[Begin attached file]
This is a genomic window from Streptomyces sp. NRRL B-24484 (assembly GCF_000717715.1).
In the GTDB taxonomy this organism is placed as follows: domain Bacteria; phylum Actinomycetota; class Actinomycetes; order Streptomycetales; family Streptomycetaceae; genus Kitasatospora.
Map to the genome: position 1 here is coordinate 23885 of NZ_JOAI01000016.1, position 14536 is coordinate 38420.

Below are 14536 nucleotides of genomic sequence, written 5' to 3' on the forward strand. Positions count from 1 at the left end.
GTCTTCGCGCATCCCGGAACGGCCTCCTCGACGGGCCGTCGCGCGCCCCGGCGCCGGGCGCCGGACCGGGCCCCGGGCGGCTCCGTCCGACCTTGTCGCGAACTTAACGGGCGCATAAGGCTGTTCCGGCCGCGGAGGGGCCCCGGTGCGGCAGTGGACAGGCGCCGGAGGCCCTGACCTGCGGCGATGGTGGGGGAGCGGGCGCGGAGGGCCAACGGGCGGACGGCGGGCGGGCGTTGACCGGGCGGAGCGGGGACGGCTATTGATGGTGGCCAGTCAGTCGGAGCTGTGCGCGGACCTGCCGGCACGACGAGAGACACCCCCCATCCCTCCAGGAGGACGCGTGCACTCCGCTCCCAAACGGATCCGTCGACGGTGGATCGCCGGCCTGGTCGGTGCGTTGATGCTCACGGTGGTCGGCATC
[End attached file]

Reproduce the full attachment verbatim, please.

This is a genomic window from Streptomyces sp. NRRL B-24484 (assembly GCF_000717715.1).
In the GTDB taxonomy this organism is placed as follows: domain Bacteria; phylum Actinomycetota; class Actinomycetes; order Streptomycetales; family Streptomycetaceae; genus Kitasatospora.
Map to the genome: position 1 here is coordinate 23885 of NZ_JOAI01000016.1, position 14536 is coordinate 38420.

Below are 14536 nucleotides of genomic sequence, written 5' to 3' on the forward strand. Positions count from 1 at the left end.
GTCTTCGCGCATCCCGGAACGGCCTCCTCGACGGGCCGTCGCGCGCCCCGGCGCCGGGCGCCGGACCGGGCCCCGGGCGGCTCCGTCCGACCTTGTCGCGAACTTAACGGGCGCATAAGGCTGTTCCGGCCGCGGAGGGGCCCCGGTGCGGCAGTGGACAGGCGCCGGAGGCCCTGACCTGCGGCGATGGTGGGGGAGCGGGCGCGGAGGGCCAACGGGCGGACGGCGGGCGGGCGTTGACCGGGCGGAGCGGGGACGGCTATTGATGGTGGCCAGTCAGTCGGAGCTGTGCGCGGACCTGCCGGCACGACGAGAGACACCCCCCATCCCTCCAGGAGGACGCGTGCACTCCGCTCCCAAACGGATCCGTCGACGGTGGATCGCCGGCCTGGTCGGTGCGTTGATGCTCACGGTGGTCGGCATC